Hypothalamic-Pituitary-Adrenal (HPA) Axis
Yesterday we focused on the Sympathetic-Adrenal-Medullary axis, the brains direct pathway. Today we shall focus on the purpose of the indirect, the second mind-body communication pathway. The hypothalamus is the consolidation center of the ANS-
the circuit board combining the deep feeling, emotional, and interpretive responses. The hypothalamus also contains the cores that control heart activity, body temperature, blood pressure, and endocrine activity based on our needs. In addition, the hypothalamus harbors centers controlling emotional states like rage, pleasure, and the most biologic drives like sex, thirst, and hunger concurrently.
The Emotional Brain
The limbic system (the emotional part of the brain),
contains a formation called the amygdala that connects our emotional reaction to our memories and to the situation we are exposed to at the moment. It should come as no surprise that the limbic system has a strong bond to the hypothalamus. When the amygdala in the limbic system reacts to danger or stress, it cues the hypothalamus to resort to a fight-or-flight reaction from the SNS (sympathetic nervous system). Hence the hypothalamus, as a consequence, serves as the hub between emotion and visceral reactions, and the hypothalamic center all to often directs our behaviors. (2) However, this second, indirect pathway allows us some conscious control over ANS happenings. This very control allows us to influence hormonal reactions that affect physiology, biochemistry, immune function, and most importantly, stress related health outcomes.
A short explanation how the emotional brain works:
Stressors (fear, anxiety, exercise etc.) cause nerve impulses to be relayed from the outer limits of the body through, until now, still unknown higher centers of the brain to the hypothalamus. When the hypothalamus receives a stress or fear response from the limbic system, the hypothalamus responds by discharging a corticotropin-releasing hormone (CRH) that then arouses the pituitary gland to release and adrenocorticotropic hormone (ACTH). The ACTH, in turn, stimulates the adrenal cortex into liberating cortisol, a mondo stress hormone. This flow of arousing activity with its related hormones is achieved by the HPA axis. (3)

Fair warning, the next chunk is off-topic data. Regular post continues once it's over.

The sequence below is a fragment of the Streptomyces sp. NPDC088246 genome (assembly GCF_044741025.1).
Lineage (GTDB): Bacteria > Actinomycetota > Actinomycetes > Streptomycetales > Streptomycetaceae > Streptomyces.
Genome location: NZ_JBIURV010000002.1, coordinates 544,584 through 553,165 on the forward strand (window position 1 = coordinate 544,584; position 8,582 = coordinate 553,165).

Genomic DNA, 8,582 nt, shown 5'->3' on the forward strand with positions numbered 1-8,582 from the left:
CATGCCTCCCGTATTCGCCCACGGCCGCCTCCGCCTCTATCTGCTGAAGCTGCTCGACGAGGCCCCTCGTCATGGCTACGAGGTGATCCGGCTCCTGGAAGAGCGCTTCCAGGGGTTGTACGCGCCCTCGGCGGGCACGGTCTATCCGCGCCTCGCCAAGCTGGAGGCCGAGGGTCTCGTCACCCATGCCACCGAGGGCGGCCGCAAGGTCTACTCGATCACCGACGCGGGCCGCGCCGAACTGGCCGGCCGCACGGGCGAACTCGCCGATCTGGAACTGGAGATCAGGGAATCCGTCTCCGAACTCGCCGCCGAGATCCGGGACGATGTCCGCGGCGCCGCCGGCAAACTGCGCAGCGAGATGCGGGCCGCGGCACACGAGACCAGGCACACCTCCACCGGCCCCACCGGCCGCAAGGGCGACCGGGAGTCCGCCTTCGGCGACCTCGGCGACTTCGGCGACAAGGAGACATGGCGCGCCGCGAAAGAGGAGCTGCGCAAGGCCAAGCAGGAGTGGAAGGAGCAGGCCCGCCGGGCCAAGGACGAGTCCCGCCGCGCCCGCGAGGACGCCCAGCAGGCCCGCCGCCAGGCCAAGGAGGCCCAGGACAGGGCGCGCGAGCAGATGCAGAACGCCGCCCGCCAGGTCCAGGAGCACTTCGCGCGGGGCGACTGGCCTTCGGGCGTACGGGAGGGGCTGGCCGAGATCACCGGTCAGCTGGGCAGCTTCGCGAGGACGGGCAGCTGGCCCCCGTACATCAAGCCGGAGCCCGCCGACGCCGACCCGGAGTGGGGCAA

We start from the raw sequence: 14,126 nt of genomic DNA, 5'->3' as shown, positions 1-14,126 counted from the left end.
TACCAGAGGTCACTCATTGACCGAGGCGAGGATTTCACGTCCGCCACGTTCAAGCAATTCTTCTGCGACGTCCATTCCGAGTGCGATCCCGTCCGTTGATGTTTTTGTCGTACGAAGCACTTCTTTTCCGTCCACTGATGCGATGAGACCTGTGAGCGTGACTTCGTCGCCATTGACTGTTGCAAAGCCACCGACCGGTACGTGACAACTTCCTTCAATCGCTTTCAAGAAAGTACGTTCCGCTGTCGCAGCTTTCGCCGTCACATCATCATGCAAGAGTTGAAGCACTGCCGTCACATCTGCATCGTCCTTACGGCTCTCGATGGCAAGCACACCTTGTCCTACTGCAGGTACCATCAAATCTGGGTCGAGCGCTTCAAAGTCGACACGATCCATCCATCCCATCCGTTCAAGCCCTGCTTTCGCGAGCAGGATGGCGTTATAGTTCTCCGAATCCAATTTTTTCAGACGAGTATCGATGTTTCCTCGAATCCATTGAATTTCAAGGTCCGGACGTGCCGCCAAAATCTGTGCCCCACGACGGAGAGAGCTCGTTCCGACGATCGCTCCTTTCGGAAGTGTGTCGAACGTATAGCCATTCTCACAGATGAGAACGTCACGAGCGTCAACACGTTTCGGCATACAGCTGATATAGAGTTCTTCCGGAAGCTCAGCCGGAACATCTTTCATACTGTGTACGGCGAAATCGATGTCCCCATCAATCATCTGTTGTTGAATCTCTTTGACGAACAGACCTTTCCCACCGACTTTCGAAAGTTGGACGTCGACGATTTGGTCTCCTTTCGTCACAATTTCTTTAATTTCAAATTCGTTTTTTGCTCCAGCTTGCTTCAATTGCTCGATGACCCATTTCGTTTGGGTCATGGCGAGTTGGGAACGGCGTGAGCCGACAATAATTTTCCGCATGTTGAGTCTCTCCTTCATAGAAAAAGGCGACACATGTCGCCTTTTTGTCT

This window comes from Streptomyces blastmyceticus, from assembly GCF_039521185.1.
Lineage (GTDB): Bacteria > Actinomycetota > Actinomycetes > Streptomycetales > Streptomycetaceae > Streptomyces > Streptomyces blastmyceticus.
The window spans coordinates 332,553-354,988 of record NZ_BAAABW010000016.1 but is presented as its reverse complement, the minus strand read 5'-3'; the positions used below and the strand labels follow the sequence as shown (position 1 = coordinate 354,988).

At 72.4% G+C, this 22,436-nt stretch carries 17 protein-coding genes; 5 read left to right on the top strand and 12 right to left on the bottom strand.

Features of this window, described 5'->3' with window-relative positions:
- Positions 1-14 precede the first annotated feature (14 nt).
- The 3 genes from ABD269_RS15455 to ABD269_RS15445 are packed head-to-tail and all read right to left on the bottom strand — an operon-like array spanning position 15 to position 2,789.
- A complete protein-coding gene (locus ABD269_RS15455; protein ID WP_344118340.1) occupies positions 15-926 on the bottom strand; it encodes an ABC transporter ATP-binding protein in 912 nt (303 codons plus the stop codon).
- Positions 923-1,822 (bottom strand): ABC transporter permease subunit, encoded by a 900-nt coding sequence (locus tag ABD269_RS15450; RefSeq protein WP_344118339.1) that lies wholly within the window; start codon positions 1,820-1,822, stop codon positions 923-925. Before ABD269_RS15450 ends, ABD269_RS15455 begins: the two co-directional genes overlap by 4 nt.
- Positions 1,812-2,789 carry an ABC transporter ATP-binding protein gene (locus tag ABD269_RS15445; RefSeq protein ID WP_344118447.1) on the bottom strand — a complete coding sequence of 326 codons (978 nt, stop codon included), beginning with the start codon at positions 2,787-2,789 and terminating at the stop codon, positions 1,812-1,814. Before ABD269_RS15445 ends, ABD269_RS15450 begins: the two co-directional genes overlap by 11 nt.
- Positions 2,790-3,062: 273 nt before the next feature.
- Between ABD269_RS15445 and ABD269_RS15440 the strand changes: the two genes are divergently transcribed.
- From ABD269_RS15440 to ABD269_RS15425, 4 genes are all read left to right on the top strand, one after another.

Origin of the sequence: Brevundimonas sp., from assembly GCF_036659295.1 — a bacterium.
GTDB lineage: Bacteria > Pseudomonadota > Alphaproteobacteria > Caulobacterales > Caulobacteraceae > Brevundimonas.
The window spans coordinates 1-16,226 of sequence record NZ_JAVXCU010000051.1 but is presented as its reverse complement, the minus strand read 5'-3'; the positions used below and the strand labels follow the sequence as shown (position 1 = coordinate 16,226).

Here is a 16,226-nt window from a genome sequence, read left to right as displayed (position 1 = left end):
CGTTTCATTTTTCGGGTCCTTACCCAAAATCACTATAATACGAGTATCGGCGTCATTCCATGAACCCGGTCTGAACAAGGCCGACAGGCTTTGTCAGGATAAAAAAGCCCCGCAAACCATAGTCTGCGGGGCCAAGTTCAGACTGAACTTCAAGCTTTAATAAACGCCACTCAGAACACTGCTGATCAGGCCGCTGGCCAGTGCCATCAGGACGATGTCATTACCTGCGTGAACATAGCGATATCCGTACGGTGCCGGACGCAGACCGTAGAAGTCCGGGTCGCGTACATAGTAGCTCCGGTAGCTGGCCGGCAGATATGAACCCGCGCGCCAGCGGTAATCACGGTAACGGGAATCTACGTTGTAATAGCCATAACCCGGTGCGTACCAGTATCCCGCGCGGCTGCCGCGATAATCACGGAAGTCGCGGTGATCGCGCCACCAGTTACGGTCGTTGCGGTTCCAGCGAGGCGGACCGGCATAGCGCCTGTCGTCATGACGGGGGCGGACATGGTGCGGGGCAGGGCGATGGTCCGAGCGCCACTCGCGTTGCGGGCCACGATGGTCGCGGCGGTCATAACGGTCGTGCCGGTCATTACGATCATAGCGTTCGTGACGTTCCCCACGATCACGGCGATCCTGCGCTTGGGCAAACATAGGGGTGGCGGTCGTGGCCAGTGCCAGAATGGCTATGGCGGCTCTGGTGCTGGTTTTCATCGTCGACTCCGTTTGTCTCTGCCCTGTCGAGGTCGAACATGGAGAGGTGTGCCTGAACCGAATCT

The known effects of cortisol include mobilizing energy stores for immediate energy needs, boost tissue sensitivity to other stress related neuro-hormones, and hinder immune and inflammatory responses.
These effects provide the organism with the ability to respond rapidly to stressors. Once the immediate threat is removed, negative feedback mechanisms are turned off, the release of cortisol diminished, and cortisol returns to pre-stress levels.
Endorphins or Enkephalins
The hypothalamus also releases hormones responsible for the regulation of emotion and more pleasurable behavior. If the hypothalamus receives messages of pleasure, it is enkephalins or endorphins (our "happy" hormones) which are released. When we are sexually aroused, the hypothalamus, by way of anterior pituitary gland, can prompt an increase in sex hormones. It is shown that addiction to certain drugs can be related to the hypothalamic pleasure centers.
Great research was conducted where immune cells (natural killer [NK] cells) were shaped or trained to respond in a certain way when a subject was exposed to camphor odor. The researchers recognized that when the odor (conditioned stimulus) was present, a direct input occurred in the hypothalamus, with the effect of redirecting the activity of NK cells by releasing certain mediator chemicals.(6) It is this action that suggested that a hypothalamic interpretation of events affects how the body responds to life events.
How we interpret these events can determine what informational substances are released, thereby affecting our response to these events and, indirectly, our biochemical reactions.
The hypothalamus is also engaged in the learning of conditioned immunologic responses. This very discovery has great implications concerning to our vulnerability to acute and chronic diseases and illnesses.
Next: The stress response and how it affects the body.
2. Felten D., et al. Central Neural Circuits Involved in Neural-immune Interactions. In Ader R., Felten D., Cohen N., editors: Psychoneuroimmunology. New York. (1991) Academic Press.
3. Besedovsky, del Rey, Sorkin. 1979
5. Klotho : Biochemical Compounds Declarative Database Bryan Cannon, Sumit Sadekar, Demetrius Taylor, Brian H. Dunford-Shore, Waheeda Sulaman, Brian Feng, Francis Fabrizio, Jason Holcomb, William Wise and Toni Kazic, 1994–present. Klotho: Biochemical Compounds Declarative Database http://www.biocheminfo.org/klotho/.2.
6. Hiramoto et al. 1993